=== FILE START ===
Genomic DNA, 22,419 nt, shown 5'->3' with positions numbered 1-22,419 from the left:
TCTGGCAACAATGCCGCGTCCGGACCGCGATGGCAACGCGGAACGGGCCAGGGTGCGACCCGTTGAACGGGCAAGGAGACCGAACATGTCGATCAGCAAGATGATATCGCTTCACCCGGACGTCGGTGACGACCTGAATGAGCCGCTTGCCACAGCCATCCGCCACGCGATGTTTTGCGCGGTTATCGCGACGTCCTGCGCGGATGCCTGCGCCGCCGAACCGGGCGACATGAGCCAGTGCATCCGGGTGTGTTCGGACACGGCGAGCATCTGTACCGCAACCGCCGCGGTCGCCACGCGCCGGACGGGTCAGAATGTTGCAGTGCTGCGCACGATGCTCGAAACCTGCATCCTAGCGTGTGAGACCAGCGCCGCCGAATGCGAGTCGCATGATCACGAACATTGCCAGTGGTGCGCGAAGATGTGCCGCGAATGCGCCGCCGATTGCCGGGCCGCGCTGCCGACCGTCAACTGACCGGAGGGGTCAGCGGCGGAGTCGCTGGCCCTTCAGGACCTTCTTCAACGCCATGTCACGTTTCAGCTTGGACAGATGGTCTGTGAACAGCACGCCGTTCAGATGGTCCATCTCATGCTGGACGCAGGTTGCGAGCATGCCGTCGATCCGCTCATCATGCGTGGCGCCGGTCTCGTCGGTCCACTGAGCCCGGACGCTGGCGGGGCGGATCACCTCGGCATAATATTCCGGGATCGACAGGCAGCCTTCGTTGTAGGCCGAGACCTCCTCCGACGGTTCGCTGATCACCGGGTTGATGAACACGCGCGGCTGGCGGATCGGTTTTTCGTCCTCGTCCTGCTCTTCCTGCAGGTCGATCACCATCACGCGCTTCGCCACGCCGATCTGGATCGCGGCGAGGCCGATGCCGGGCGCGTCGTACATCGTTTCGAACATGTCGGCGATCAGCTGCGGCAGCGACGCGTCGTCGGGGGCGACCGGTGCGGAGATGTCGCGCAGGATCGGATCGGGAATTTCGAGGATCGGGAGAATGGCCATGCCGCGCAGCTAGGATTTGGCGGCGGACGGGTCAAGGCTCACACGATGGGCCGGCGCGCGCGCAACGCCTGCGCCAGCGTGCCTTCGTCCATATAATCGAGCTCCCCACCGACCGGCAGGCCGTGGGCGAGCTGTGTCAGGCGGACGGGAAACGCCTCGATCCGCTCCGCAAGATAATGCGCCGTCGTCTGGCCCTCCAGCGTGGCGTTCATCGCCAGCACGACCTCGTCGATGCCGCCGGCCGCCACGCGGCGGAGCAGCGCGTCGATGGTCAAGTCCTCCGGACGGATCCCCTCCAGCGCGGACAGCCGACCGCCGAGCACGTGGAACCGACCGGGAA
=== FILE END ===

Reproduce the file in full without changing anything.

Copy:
Genomic DNA, 22,419 nt, shown 5'->3' with positions numbered 1-22,419 from the left:
TCTGGCAACAATGCCGCGTCCGGACCGCGATGGCAACGCGGAACGGGCCAGGGTGCGACCCGTTGAACGGGCAAGGAGACCGAACATGTCGATCAGCAAGATGATATCGCTTCACCCGGACGTCGGTGACGACCTGAATGAGCCGCTTGCCACAGCCATCCGCCACGCGATGTTTTGCGCGGTTATCGCGACGTCCTGCGCGGATGCCTGCGCCGCCGAACCGGGCGACATGAGCCAGTGCATCCGGGTGTGTTCGGACACGGCGAGCATCTGTACCGCAACCGCCGCGGTCGCCACGCGCCGGACGGGTCAGAATGTTGCAGTGCTGCGCACGATGCTCGAAACCTGCATCCTAGCGTGTGAGACCAGCGCCGCCGAATGCGAGTCGCATGATCACGAACATTGCCAGTGGTGCGCGAAGATGTGCCGCGAATGCGCCGCCGATTGCCGGGCCGCGCTGCCGACCGTCAACTGACCGGAGGGGTCAGCGGCGGAGTCGCTGGCCCTTCAGGACCTTCTTCAACGCCATGTCACGTTTCAGCTTGGACAGATGGTCTGTGAACAGCACGCCGTTCAGATGGTCCATCTCATGCTGGACGCAGGTTGCGAGCATGCCGTCGATCCGCTCATCATGCGTGGCGCCGGTCTCGTCGGTCCACTGAGCCCGGACGCTGGCGGGGCGGATCACCTCGGCATAATATTCCGGGATCGACAGGCAGCCTTCGTTGTAGGCCGAGACCTCCTCCGACGGTTCGCTGATCACCGGGTTGATGAACACGCGCGGCTGGCGGATCGGTTTTTCGTCCTCGTCCTGCTCTTCCTGCAGGTCGATCACCATCACGCGCTTCGCCACGCCGATCTGGATCGCGGCGAGGCCGATGCCGGGCGCGTCGTACATCGTTTCGAACATGTCGGCGATCAGCTGCGGCAGCGACGCGTCGTCGGGGGCGACCGGTGCGGAGATGTCGCGCAGGATCGGATCGGGAATTTCGAGGATCGGGAGAATGGCCATGCCGCGCAGCTAGGATTTGGCGGCGGACGGGTCAAGGCTCACACGATGGGCCGGCGCGCGCGCAACGCCTGCGCCAGCGTGCCTTCGTCCATATAATCGAGCTCCCCACCGACCGGCAGGCCGTGGGCGAGCTGTGTCAGGCGGACGGGAAACGCCTCGATCCGCTCCGCAAGATAATGCGCCGTCGTCTGGCCCTCCAGCGTGGCGTTCATCGCCAGCACGACCTCGTCGATGCCGCCGGCCGCCACGCGGCGGAGCAGCGCGTCGATGGTCAAGTCCTCCGGACGGATCCCCTCCAGCGCGGACAGCCGACCGCCGAGCACGTGGAACCGACCGGGAA